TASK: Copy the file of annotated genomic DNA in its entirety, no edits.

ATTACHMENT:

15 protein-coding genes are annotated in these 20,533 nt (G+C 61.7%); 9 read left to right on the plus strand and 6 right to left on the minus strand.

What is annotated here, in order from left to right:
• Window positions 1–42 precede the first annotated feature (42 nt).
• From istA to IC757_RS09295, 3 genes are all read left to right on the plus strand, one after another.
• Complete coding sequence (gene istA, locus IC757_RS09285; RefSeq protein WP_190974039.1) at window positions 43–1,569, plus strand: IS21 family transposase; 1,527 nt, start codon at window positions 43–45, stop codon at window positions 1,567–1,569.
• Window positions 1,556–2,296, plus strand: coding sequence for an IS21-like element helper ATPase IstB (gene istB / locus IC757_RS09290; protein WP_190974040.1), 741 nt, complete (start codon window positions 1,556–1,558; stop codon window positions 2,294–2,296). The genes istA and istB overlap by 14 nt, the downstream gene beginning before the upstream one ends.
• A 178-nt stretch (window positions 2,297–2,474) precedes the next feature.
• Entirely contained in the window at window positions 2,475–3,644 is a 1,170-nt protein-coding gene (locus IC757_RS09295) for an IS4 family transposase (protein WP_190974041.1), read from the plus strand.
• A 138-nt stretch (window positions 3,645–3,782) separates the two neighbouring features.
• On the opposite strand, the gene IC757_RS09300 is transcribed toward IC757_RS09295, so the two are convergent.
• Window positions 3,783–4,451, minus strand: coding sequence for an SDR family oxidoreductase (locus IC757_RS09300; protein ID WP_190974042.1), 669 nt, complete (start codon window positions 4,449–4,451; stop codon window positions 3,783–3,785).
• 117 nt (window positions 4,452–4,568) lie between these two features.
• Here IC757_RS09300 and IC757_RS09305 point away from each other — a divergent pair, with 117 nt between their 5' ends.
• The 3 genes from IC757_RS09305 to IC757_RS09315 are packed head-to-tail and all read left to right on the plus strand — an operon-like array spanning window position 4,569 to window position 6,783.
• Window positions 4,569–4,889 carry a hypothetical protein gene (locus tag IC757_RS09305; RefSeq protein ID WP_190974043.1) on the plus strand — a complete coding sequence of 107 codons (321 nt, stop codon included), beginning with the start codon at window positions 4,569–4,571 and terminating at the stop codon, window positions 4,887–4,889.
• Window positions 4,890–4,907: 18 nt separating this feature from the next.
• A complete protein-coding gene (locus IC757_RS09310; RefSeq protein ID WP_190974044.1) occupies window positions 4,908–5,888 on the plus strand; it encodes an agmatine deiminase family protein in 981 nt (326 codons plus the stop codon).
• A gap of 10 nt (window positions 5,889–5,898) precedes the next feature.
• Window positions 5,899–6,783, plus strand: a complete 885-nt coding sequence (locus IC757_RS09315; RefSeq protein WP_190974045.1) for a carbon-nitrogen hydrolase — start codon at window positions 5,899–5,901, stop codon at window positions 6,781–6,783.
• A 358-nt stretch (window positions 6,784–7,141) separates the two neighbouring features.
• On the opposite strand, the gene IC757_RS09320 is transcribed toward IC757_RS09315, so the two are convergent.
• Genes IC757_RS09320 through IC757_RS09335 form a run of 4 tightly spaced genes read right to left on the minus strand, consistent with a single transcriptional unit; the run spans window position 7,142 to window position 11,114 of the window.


15 protein-coding genes are annotated in these 20,533 nt (G+C 61.7%); 9 read left to right on the plus strand and 6 right to left on the minus strand.

What is annotated here, in order from left to right:
• Window positions 1–42 precede the first annotated feature (42 nt).
• From istA to IC757_RS09295, 3 genes are all read left to right on the plus strand, one after another.
• Complete coding sequence (gene istA, locus IC757_RS09285; RefSeq protein WP_190974039.1) at window positions 43–1,569, plus strand: IS21 family transposase; 1,527 nt, start codon at window positions 43–45, stop codon at window positions 1,567–1,569.
• Window positions 1,556–2,296, plus strand: coding sequence for an IS21-like element helper ATPase IstB (gene istB / locus IC757_RS09290; protein WP_190974040.1), 741 nt, complete (start codon window positions 1,556–1,558; stop codon window positions 2,294–2,296). The genes istA and istB overlap by 14 nt, the downstream gene beginning before the upstream one ends.
• A 178-nt stretch (window positions 2,297–2,474) precedes the next feature.
• Entirely contained in the window at window positions 2,475–3,644 is a 1,170-nt protein-coding gene (locus IC757_RS09295) for an IS4 family transposase (protein WP_190974041.1), read from the plus strand.
• A 138-nt stretch (window positions 3,645–3,782) separates the two neighbouring features.
• On the opposite strand, the gene IC757_RS09300 is transcribed toward IC757_RS09295, so the two are convergent.
• Window positions 3,783–4,451, minus strand: coding sequence for an SDR family oxidoreductase (locus IC757_RS09300; protein ID WP_190974042.1), 669 nt, complete (start codon window positions 4,449–4,451; stop codon window positions 3,783–3,785).
• 117 nt (window positions 4,452–4,568) lie between these two features.
• Here IC757_RS09300 and IC757_RS09305 point away from each other — a divergent pair, with 117 nt between their 5' ends.
• The 3 genes from IC757_RS09305 to IC757_RS09315 are packed head-to-tail and all read left to right on the plus strand — an operon-like array spanning window position 4,569 to window position 6,783.
• Window positions 4,569–4,889 carry a hypothetical protein gene (locus tag IC757_RS09305; RefSeq protein ID WP_190974043.1) on the plus strand — a complete coding sequence of 107 codons (321 nt, stop codon included), beginning with the start codon at window positions 4,569–4,571 and terminating at the stop codon, window positions 4,887–4,889.
• Window positions 4,890–4,907: 18 nt separating this feature from the next.
• A complete protein-coding gene (locus IC757_RS09310; RefSeq protein ID WP_190974044.1) occupies window positions 4,908–5,888 on the plus strand; it encodes an agmatine deiminase family protein in 981 nt (326 codons plus the stop codon).
• A gap of 10 nt (window positions 5,889–5,898) precedes the next feature.
• Window positions 5,899–6,783, plus strand: a complete 885-nt coding sequence (locus IC757_RS09315; RefSeq protein WP_190974045.1) for a carbon-nitrogen hydrolase — start codon at window positions 5,899–5,901, stop codon at window positions 6,781–6,783.
• A 358-nt stretch (window positions 6,784–7,141) separates the two neighbouring features.
• On the opposite strand, the gene IC757_RS09320 is transcribed toward IC757_RS09315, so the two are convergent.
• Genes IC757_RS09320 through IC757_RS09335 form a run of 4 tightly spaced genes read right to left on the minus strand, consistent with a single transcriptional unit; the run spans window position 7,142 to window position 11,114 of the window.